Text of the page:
02 August 2011

Ardor, n. The quality that distinguishes love without knowledge.

Ambrose Bierce


For those who don’t know, the bachelor is a reality television show where 25 women spend approximately three months competing to win the man of their dreams. Week by week, more girls leave the show, until, at the final episode, the bachelor has to choose between the final two remaining girls. One girl has her dreams come true, and the other has her heart crushed. There have been 15 highly watched seasons.

Every season they bring a new batch of 25 beautiful, highly successful, seemingly intelligent women to have their chance at love. However, they leave out a very important fact. The bachelor has a zero percent success rate.

Out of the fifteen seasons of the bachelor, one time the bachelor rejected all the girls, and the other fourteen times the bachelor and the winner went off to live happily ever after. At least that’s what the producers would have you believe. In reality, every single one of the fourteen couples is no longer together. That’s right, the success rate of the bachelor is a big fat 0.00%.

These women are primed by a lifetime of Disney movies to believe that their knight in shining armor is going to appear as if in a fairy tale and whisk them away to a life of happiness. The producers exploit this to the fullest, both with the contestants and with the audience. They convince 25 relatively normal and accomplished people to throw themselves on an emotional rollercoaster because success would be the fulfillment of all their childhood dreams. Perhaps the first few seasons the producers thought that maybe these kinds of relationships could work out, but at this point, it seems clear they cannot.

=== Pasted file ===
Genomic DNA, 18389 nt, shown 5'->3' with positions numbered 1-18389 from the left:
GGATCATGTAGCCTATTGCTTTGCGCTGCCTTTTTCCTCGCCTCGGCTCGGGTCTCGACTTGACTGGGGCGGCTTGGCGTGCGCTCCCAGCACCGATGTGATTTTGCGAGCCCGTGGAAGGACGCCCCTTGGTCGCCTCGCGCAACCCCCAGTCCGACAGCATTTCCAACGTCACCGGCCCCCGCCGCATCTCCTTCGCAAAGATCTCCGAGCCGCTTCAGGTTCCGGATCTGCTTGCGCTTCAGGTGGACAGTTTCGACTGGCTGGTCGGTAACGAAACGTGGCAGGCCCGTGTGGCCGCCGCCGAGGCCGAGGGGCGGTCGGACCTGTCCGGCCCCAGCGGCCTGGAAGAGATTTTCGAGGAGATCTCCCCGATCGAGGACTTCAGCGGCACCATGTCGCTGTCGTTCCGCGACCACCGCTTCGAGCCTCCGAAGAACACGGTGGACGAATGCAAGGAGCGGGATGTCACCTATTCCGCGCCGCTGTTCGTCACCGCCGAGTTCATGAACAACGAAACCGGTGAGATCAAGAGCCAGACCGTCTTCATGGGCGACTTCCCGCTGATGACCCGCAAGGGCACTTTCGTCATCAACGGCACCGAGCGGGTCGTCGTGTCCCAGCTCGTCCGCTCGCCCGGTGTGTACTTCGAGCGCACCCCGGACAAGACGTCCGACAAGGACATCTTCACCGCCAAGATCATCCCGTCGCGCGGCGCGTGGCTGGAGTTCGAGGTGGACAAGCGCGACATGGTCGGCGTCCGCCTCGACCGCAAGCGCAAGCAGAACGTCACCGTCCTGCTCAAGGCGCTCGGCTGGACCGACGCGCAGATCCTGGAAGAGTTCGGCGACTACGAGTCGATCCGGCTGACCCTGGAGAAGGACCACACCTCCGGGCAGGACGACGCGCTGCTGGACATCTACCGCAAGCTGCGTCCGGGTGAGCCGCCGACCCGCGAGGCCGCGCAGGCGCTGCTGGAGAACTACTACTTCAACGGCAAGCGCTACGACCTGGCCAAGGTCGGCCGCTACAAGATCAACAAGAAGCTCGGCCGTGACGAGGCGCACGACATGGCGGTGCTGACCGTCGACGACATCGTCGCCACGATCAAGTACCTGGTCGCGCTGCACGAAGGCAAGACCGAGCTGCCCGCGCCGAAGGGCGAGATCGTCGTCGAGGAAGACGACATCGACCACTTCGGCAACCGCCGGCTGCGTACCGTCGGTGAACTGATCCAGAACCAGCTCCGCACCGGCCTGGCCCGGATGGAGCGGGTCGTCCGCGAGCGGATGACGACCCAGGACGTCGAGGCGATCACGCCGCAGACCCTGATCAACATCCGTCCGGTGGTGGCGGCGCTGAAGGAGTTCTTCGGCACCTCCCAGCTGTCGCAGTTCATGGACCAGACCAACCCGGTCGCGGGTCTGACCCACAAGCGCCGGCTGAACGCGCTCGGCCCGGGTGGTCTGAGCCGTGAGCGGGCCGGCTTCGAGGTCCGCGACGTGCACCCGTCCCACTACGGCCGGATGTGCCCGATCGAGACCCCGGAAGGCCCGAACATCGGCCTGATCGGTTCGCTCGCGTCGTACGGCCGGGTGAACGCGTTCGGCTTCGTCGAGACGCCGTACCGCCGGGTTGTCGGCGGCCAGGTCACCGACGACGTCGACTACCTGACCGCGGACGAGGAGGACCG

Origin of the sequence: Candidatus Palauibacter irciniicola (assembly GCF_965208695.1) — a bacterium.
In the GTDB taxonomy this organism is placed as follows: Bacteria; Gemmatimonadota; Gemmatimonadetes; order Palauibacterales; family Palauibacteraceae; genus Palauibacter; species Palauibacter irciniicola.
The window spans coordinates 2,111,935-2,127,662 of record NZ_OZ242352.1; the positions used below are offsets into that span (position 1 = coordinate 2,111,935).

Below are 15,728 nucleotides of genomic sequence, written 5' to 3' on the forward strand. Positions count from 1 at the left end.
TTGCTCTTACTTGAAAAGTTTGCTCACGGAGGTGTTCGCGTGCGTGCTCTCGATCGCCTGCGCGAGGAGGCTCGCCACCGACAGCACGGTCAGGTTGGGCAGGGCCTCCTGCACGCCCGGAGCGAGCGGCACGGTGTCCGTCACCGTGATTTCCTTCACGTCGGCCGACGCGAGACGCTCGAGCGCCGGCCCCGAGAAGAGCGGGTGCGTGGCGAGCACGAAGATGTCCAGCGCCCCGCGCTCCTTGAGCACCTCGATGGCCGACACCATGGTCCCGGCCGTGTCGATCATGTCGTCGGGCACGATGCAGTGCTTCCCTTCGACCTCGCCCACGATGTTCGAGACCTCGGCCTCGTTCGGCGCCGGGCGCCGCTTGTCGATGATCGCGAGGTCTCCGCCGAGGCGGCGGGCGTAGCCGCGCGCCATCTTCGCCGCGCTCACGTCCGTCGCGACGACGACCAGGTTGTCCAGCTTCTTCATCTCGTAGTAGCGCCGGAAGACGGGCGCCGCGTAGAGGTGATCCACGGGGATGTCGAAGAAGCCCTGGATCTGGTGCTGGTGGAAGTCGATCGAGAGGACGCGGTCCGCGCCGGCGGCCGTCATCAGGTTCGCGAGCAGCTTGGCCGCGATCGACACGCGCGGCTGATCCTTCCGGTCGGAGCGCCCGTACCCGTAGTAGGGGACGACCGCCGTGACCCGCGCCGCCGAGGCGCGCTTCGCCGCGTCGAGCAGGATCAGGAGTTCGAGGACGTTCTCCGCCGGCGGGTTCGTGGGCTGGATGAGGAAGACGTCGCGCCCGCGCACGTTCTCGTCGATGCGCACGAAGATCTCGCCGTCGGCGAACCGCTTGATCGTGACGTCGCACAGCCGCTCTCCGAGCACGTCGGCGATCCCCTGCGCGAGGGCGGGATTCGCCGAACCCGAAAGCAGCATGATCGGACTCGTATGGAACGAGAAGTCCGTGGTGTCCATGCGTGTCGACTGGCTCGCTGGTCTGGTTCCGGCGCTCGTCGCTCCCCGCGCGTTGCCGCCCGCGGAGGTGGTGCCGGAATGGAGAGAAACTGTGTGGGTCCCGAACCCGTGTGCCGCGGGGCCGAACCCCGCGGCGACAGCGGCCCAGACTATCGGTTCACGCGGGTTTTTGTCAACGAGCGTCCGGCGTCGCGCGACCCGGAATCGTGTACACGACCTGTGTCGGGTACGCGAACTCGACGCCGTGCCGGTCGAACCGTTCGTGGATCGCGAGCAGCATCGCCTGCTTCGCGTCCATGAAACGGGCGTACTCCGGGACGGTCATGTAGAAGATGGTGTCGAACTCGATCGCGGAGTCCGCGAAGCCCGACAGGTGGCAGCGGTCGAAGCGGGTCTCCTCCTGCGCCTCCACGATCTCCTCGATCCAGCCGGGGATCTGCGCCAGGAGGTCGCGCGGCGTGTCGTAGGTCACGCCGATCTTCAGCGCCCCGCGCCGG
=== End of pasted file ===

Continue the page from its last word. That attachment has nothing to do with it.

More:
The producers should be ashamed. Some reality shows, like the biggest loser and extreme home makeover, have a clearly wonderful impact on people’s lives. This show just plays with people’s emotions, screws with their heads, and gives them nothing to show for it in the end.

I think the producers should be morally obligated to provide a disclaimer at the beginning of each show and a disclaimer to all contestants. It should say that the bachelor has had a zero percent success rate, and that all the language used to describe how this show will result in the perfect Disney scenario does not accurately reflect the outcomes that have been observed. The producers are like predatory mortgage salesman. They know that the dream they are selling will never come true, but they smile and sell it anyways.